The best and worst segments of the night were promos though. The worst of the bunch: Owens and Ryback. To be fair, the horrendous segment can’t be blamed on Owens. If anything, he did everything he could to carry Ryback through a series of silly, seemingly improvised jokes. Owens has gravitas and presence, whereas Ryback, despite having that title around his waist, seems uncomfortable in the spotlight. He stumbles over his words and shows no shred of personality. His promos sound like recitations, and it’s painful to watch. On the plus side, Intercontinental Champion Kevin Owens might be just around the corner, and that’s not a bad thing. On the flip side, the Wyatt Family and Roman Reigns and Dean Ambrose use tonight’s Miz TV segment to move their feud closer to 2014 Elimination Chamber heights. This is the most threatening the Wyatts have been, and the most entertaining and legitimately babyface Reigns and Ambrose have been in months. It’s interesting that WWE chose to hold off on the reveal of Reigns and Ambrose’s partner for Sunday’s Night Of Champions PPV–I avoid spoilers, so I don’t even know who it’s supposed to be–but it works because the feud doesn’t need the reveal tonight. Instead, having them stand nose to nose and talk briefly about suffering and payback is enough.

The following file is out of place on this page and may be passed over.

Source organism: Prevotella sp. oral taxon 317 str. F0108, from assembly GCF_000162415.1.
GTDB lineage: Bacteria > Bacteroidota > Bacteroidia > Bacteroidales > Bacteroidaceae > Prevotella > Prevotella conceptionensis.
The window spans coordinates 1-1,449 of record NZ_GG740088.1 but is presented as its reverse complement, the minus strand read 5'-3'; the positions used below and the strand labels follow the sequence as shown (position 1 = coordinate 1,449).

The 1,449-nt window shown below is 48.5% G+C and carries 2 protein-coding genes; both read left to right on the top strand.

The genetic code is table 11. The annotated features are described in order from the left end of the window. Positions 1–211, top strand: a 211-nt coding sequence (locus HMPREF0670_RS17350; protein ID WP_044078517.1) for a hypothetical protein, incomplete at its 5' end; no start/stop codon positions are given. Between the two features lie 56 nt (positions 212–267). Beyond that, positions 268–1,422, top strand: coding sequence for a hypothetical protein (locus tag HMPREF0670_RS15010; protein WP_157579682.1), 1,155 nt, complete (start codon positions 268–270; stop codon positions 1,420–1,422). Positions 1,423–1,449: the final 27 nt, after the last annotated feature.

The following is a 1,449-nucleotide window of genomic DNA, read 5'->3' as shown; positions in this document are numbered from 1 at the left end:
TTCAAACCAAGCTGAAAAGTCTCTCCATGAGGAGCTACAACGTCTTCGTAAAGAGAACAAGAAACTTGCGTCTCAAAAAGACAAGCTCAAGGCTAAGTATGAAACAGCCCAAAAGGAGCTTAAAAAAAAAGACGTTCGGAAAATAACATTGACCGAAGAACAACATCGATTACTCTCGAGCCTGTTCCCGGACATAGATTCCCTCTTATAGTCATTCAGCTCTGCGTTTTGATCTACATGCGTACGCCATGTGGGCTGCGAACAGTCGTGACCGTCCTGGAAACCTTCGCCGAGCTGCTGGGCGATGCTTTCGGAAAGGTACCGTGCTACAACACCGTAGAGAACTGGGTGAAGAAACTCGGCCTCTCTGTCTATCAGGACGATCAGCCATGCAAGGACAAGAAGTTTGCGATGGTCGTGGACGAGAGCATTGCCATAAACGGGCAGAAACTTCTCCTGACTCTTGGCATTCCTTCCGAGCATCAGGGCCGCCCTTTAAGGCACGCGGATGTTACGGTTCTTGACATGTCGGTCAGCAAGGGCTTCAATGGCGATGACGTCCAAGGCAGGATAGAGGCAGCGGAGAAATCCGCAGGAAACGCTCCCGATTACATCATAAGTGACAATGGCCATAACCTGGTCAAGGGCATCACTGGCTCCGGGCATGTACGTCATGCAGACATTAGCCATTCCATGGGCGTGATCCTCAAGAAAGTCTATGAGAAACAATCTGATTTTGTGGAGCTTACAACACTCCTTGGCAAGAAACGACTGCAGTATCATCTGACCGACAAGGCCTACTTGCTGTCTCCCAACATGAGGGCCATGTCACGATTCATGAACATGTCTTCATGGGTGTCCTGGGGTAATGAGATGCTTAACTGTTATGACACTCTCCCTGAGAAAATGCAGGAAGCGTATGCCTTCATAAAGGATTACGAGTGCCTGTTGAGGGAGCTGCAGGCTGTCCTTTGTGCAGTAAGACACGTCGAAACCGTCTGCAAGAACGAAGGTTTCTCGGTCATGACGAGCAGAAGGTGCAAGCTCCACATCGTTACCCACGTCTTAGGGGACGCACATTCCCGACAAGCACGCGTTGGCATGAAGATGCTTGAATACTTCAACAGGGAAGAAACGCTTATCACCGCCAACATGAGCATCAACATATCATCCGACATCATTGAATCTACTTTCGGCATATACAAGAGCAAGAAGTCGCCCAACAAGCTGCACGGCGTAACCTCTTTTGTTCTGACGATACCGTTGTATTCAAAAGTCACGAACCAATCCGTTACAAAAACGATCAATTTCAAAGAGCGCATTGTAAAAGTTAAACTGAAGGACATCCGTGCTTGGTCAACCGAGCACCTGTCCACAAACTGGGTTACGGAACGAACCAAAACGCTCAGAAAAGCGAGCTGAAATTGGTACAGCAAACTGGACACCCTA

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That kind of efficiency and simplicity is evident in the best parts of tonight’s show, from the Divas matches to the Miz TV segment. It’s just a shame that WWE spends most of its go-home Raw pushing meaningless rhetoric to the forefront while failing to follow through on that promise.

Stray observations

  • Results: New Day (c) defeated Prime Time Players (WWE Tag Team Championship); Sasha Banks defeated Paige; John Cena defeated Sheamus; Charlotte defeated Nikki Bella (c) via DQ (Divas Championship); Cesaro defeated Rusev; Sting and John Cena defeated Seth Rollins and Big Show.